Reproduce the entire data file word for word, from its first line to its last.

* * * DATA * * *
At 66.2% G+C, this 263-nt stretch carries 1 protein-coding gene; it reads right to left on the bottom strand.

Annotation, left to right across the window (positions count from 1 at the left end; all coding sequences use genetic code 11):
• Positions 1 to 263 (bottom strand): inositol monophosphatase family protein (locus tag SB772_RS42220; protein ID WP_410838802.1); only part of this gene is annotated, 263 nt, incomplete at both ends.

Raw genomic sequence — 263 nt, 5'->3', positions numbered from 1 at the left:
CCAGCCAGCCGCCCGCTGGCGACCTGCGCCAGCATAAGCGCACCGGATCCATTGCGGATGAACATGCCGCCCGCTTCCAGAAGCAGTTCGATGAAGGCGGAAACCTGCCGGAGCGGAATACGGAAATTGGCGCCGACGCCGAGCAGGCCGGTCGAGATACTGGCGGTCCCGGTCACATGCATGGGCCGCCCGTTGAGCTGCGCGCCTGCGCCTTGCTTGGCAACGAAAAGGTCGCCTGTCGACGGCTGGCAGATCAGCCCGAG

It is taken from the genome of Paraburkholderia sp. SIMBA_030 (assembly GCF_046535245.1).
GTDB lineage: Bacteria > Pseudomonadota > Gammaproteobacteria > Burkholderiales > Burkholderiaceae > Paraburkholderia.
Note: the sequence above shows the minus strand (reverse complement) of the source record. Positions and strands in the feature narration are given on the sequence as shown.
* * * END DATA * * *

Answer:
At 66.2% G+C, this 263-nt stretch carries 1 protein-coding gene; it reads right to left on the bottom strand.

Annotation, left to right across the window (positions count from 1 at the left end; all coding sequences use genetic code 11):
• Positions 1 to 263 (bottom strand): inositol monophosphatase family protein (locus tag SB772_RS42220; protein ID WP_410838802.1); only part of this gene is annotated, 263 nt, incomplete at both ends.

Raw genomic sequence — 263 nt, 5'->3', positions numbered from 1 at the left:
CCAGCCAGCCGCCCGCTGGCGACCTGCGCCAGCATAAGCGCACCGGATCCATTGCGGATGAACATGCCGCCCGCTTCCAGAAGCAGTTCGATGAAGGCGGAAACCTGCCGGAGCGGAATACGGAAATTGGCGCCGACGCCGAGCAGGCCGGTCGAGATACTGGCGGTCCCGGTCACATGCATGGGCCGCCCGTTGAGCTGCGCGCCTGCGCCTTGCTTGGCAACGAAAAGGTCGCCTGTCGACGGCTGGCAGATCAGCCCGAG

It is taken from the genome of Paraburkholderia sp. SIMBA_030 (assembly GCF_046535245.1).
GTDB lineage: Bacteria > Pseudomonadota > Gammaproteobacteria > Burkholderiales > Burkholderiaceae > Paraburkholderia.
Note: the sequence above shows the minus strand (reverse complement) of the source record. Positions and strands in the feature narration are given on the sequence as shown.